Voyeurism In The Rear Window

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Rear Window thrusts us into the role of a voyeuristic neighbor, a role that we find ourselves quite comfortable filling. The point of voyeurism though, is that it is always a one-way street; we find comfort in knowing that we are able to watch others while we ourselves remain unseen. Together with our wheelchair ridden protagonist, LB “Jeff” Jeffries, we watch through a series of open windows as Jeff’s various neighbors go about their day to day lives. Though all of these people are placed there to distract us from the main event in an apartment across the courtyard: a neighbor, Mr.Thorwald, covering up the murder of his wife. A growing obsession leads to dangerous ambition as Jeff is forced to face the reality of this voyeuristic ‘sins’ when…show more content…
She fails to convince him of her innocence though, and after a few moments, he lunges at her. Understandably fearing for her life, Lisa yells for Jeff. In that moment, we are as crippled as Jeff is. Confined to our seats helplessly as she is assaulted. As Lisa yells for help, Thorwald is able to wrap his arms tightly around Lisa’s neck, and he reaches for the lightswitch, shrouding yet another of his crimes in an ambiguous shroud of darkness. This leaves us feeling even more powerless, as even the previously unimpeded safeguard of being able to watch uninhibited is stripped from us. We too are left in the dark. This darkness and uncertainty brings to light Hitchcocks use of psychoanalytic light. Psychoanalytic light is something that Hitchcock works with time and time again in his films. “Hitchcock’s analytical light functions in a similar way to escort us across the boundary of between knowledge and suspicion.” (Pomerance). It is a way the he can convey to us what is truth, and what must be questioned. Previously in the film, there are moments where events going on in other apartments are shrouded by closed curtains, or shut off lights. This leaves us, along with Jeff, to make assumptions on what is going on within, and what motivated the act of shrouding our view into the…show more content…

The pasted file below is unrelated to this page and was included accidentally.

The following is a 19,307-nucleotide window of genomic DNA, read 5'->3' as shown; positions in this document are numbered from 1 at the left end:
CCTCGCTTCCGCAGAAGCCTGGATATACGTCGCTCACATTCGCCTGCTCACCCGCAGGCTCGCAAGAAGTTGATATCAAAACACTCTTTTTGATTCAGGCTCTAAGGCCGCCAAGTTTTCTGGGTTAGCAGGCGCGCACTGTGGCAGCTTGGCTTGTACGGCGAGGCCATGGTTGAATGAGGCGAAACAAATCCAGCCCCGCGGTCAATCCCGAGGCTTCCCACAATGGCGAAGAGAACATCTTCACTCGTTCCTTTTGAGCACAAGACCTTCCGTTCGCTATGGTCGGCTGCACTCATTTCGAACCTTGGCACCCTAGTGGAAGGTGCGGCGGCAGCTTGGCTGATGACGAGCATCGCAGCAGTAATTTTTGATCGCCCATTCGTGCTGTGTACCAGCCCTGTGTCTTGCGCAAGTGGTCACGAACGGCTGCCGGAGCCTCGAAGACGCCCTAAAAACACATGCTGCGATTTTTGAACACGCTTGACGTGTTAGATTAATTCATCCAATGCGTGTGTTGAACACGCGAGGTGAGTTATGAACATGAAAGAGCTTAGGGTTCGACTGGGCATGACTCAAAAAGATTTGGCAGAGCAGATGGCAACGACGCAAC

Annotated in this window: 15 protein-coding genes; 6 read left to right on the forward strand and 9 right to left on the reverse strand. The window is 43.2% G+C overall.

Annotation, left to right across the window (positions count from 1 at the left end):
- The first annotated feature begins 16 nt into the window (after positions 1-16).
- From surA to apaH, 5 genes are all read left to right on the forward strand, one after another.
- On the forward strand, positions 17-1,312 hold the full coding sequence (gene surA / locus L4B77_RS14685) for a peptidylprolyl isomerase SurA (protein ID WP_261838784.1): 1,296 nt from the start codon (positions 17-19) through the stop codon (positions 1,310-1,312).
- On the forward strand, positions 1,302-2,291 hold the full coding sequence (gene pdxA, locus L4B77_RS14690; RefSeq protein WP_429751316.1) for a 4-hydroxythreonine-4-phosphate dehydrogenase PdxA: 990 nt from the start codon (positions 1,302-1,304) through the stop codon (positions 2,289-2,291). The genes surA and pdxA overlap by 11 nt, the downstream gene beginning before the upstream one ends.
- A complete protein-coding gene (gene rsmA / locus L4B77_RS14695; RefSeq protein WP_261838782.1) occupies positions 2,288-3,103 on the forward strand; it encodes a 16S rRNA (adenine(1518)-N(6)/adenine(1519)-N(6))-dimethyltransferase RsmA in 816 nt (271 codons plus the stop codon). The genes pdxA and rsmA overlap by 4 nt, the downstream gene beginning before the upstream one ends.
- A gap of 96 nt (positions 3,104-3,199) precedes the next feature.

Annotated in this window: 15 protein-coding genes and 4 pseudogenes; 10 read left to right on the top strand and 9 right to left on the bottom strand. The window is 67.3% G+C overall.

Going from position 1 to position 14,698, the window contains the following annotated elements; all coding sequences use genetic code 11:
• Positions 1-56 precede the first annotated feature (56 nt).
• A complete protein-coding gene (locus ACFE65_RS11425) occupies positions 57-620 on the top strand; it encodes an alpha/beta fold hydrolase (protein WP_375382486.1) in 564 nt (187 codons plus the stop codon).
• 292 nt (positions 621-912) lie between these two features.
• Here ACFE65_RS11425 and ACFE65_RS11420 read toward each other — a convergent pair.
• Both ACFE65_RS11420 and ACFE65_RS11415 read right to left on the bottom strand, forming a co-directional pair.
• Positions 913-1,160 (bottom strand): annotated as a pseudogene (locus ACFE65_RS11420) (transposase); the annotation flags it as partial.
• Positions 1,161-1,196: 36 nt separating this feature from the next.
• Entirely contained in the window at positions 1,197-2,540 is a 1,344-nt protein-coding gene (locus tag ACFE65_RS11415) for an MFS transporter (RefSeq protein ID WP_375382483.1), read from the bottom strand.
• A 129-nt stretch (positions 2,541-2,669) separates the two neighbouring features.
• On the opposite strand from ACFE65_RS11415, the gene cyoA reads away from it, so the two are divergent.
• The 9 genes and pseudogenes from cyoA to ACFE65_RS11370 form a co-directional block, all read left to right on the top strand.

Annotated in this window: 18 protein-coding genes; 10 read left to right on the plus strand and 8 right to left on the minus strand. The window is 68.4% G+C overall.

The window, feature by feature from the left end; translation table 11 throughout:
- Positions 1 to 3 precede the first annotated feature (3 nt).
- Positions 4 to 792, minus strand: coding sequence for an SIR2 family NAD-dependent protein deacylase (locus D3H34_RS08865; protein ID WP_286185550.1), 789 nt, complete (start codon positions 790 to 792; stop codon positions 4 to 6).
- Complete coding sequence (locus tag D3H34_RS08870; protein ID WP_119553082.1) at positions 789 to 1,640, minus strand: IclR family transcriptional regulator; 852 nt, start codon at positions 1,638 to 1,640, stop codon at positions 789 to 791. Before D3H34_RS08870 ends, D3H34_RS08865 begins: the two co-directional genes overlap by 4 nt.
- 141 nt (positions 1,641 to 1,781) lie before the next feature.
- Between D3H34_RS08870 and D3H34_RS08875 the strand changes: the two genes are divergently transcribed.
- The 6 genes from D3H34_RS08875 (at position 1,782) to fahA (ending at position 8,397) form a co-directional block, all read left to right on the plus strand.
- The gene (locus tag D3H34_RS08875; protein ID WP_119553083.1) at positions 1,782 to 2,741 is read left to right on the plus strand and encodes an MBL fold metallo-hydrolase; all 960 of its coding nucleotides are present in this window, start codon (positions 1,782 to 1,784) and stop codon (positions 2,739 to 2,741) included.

Since this is an act that most people have no problem partaking in on their day to day; i.e. “people watching”, the viewer finds it very easy to feel at-home in this role, and are able to sit back and watch the events of the film unfold. Only when our protagonist is caught, we are also forced to reassess our role, as we now feel all too uncomfortable in the face of reality. We are not used to being an active participant in a film, only a spectator. By connecting our role, and the role of Jeff so closely together, Hitchcock compels us to feel just as barefaced as Jeff when caught by Mr.Torwald. We are deer caught in headlights, paralyzed in the face of our
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